Moreover, high-level government officials and insiders have admitted to dramatic conspiracies after the fact, including:

The admissions did not occur until many decades after the events.

These examples show that it is possible to keep conspiracies secret for a long time, without anyone “spilling the beans”.

In addition, to anyone who knows how covert military operations work, it is obvious that segmentation on a “need-to-know basis”, along with deference to command hierarchy, means that a couple of top dogs can call the shots and most people helping won’t even know the big picture at the time they are participating.

Moreover, those who think that co-conspirators will brag about their deeds forget that people in the military or intelligence or who have huge sums of money on the line can be very disciplined. They are not likely to go to the bar and spill the beans like a down-on-their-luck, second-rate alcoholic robber might do.

Finally, people who carry out covert operations may do so for ideological reasons — believing that the “ends justify the means”. Never underestimate the conviction of an ideologue.

Conclusion

The bottom line is that some conspiracy claims are nutty and some are true. Each has to be judged on its own facts.

Humans have a tendency to try to explain random events through seeing patterns … that’s how our brains our wired. Therefore, we have to test our theories of connection and causality against the cold, hard facts.

On the other hand, the old saying by Lord Acton is true:

Power tends to corrupt, and absolute power tends to corrupt absolutely.

Those who operate without checks and balances – and without the disinfectant sunlight of public scrutiny and accountability – tend to act in their own best interests … and the little guy gets hurt.

The early Greeks knew it, as did those who forced the king to sign the Magna Carta, the Founding Fathers and the father of modern economics. We should remember this important tradition of Western civilization.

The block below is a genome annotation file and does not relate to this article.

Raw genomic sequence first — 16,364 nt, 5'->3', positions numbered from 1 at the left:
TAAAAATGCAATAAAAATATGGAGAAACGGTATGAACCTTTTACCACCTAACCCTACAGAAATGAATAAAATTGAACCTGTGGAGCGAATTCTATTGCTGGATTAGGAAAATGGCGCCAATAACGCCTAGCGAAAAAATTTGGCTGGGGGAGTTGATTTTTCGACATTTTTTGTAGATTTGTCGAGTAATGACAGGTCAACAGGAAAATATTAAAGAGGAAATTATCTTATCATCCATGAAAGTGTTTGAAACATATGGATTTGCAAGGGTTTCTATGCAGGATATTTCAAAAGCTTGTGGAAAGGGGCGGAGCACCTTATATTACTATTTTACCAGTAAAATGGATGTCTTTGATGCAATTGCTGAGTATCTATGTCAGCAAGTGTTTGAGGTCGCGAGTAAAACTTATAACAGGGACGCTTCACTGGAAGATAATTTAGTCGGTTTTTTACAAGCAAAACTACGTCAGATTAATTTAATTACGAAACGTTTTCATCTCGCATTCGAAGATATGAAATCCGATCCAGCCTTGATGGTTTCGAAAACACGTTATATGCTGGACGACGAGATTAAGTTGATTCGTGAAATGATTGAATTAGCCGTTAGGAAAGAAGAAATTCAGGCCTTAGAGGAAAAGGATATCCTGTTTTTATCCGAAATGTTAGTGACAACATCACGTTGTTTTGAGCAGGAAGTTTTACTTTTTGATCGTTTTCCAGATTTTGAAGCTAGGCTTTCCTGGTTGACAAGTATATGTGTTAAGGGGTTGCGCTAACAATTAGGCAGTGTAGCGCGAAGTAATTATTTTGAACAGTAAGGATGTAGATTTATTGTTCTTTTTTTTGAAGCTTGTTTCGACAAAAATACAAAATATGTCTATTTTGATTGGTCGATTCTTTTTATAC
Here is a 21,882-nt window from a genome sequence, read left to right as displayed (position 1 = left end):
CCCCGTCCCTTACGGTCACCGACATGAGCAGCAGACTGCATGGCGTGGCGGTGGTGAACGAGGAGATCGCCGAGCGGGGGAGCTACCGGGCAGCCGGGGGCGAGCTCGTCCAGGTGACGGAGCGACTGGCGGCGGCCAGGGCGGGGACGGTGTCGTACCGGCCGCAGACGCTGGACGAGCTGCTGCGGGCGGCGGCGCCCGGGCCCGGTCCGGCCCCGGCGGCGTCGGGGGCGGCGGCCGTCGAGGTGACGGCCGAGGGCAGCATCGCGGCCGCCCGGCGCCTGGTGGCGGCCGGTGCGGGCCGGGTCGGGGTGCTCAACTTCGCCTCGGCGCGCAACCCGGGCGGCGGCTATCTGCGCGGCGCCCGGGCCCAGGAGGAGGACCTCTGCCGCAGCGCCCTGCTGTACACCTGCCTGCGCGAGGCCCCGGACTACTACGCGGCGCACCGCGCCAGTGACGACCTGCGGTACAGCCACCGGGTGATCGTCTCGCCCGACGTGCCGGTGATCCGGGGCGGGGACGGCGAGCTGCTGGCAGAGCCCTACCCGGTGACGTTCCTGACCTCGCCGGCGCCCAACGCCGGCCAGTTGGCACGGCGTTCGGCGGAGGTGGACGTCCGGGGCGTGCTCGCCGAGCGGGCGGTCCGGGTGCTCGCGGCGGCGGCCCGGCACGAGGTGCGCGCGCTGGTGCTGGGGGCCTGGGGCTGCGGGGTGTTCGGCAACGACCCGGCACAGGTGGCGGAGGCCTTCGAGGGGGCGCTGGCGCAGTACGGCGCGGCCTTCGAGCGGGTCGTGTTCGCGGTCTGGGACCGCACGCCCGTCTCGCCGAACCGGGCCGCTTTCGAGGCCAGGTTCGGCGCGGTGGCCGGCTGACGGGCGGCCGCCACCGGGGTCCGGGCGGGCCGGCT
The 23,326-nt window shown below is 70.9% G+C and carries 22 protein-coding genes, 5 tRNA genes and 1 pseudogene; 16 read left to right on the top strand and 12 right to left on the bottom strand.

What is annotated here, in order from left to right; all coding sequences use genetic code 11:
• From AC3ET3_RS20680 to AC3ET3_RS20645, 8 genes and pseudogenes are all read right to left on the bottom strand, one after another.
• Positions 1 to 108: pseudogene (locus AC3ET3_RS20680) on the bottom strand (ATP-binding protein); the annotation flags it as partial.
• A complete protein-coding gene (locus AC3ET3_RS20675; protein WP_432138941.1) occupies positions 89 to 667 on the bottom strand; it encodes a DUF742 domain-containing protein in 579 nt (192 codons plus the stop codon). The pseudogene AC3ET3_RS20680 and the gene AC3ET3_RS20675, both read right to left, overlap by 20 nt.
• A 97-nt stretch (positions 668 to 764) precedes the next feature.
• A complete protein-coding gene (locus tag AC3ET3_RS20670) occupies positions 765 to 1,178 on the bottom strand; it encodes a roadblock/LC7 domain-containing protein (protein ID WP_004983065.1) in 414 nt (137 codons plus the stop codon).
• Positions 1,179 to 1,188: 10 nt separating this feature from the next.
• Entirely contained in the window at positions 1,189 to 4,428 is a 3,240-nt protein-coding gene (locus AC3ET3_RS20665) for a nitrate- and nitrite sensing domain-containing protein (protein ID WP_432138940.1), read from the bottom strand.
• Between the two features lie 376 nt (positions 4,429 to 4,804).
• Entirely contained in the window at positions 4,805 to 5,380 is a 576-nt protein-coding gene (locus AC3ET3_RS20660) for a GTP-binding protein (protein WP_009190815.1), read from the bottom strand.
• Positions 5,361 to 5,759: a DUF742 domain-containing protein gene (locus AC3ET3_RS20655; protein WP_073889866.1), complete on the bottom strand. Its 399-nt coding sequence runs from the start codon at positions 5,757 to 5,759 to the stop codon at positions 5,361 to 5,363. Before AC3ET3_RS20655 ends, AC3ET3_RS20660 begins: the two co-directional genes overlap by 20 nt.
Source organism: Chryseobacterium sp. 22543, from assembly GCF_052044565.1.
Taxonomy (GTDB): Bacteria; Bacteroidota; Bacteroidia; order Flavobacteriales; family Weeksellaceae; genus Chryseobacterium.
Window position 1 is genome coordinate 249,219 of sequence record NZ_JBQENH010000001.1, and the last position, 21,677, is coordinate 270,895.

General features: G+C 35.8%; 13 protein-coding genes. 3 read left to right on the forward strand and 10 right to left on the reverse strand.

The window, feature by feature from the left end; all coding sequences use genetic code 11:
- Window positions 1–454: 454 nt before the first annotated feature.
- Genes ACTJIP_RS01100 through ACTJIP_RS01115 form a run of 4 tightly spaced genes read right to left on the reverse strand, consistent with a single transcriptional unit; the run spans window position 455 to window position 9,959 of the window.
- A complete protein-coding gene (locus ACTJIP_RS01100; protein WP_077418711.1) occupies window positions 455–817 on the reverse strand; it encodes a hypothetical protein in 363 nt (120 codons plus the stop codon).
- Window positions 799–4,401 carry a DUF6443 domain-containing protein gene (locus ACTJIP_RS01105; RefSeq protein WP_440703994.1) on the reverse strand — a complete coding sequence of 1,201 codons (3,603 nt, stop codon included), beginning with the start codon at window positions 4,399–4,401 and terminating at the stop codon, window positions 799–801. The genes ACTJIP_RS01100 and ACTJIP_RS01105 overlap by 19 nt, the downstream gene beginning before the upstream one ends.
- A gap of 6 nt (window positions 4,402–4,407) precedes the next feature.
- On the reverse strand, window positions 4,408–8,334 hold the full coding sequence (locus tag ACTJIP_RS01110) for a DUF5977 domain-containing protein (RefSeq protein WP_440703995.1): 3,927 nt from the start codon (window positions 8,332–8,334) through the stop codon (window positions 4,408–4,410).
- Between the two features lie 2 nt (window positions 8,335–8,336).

Postscript: The ridicule of all conspiracy theories is really just an attempt to diffuse criticism of the powerful.

The wealthy are not worse than other people … but they are not necessarily better either. Powerful leaders may not be bad people … or they could be sociopaths.

We must judge each by his or her actions, and not by preconceived stereotypes that they are all saints acting in our best interest or all scheming criminals.

And see ...

The Troll’s Guide to Internet Disruption

Caitlin Johnstone 

How, After This Crazy Year, Is ‘Conspiracy Theorist’ Still Being Used As An Insult?

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Since WikiLeaks has clearly revealed that our government is lying to us and the mainstream media is helping them, it’s absurd for ‘conspiracy theorist’ to continue to exist as a dismissive pejorative.

I still get called a crazy conspiracy theorist all the time for writing about things like how Hillary Clinton’s no-fly zone in Syria would have probably required a war with Russia, or how Obama’s cabinet was largely appointed for him by an executive from Citigroup before he was even elected. These ideas aren’t based on wild conjecture or an over-active imagination; there’s plenty of solid and reputable evidence behind them for anyone who cares to do their own research (or just click my damn hyperlinks and view my sources! How hard is it, people? I’m not making this stuff up! I did all the work for you! What do you want me to do, come over to your house and read it to you in different character voices while you drink hot chocolate with marshmallows? What am I, your mom? Not that I’m bitter or anything). 

But lack of solid evidence isn’t what elicits such accusations and dismissals; the reason such ideas get dismissed as conspiracy theory so often is not due to lack of evidence, but due to lack of coverage by mainstream media franchises. Which should not be the case, because WikiLeaks has confirmed beyond a shadow of a doubt that the mainstream media actively collaborates with politicians and campaigns to manipulate the public narrative. These people who have “both a public position and a private position” also have legions of members of the press in the upper echelons of news media actively colluding with their agendas. But then, that hasn’t been covered much by mainstream media either.

It wasn’t that long ago that a conspiracy theory was generally considered to mean an unproven notion widely frowned upon because its adherents tended to have very flimsy standards for proof, and would grasp at any shred of evidence no matter how disreputable as long as it satisfied their confirmation bias. Nowadays, if the conversations I’ve been having lately are any indication, the term now essentially means “anything I haven’t seen on CNN,” or even “any new information that causes me to experience cognitive dissonance.” It’s become another meaningless, vacuous phrase mechanically bleated out by ignorant identity politics dogmatists to support the establishment agenda, much like “support our troops” when the establishment wants to kill people over crude oil, or “obstructionist congress” when the establishment wants people to ignore the way Obama continued and expanded all the worst aspects of the Bush administration, or “don’t discuss politics or religion” when the establishment wants us all to turn into a bunch of vapid, drooling idiots.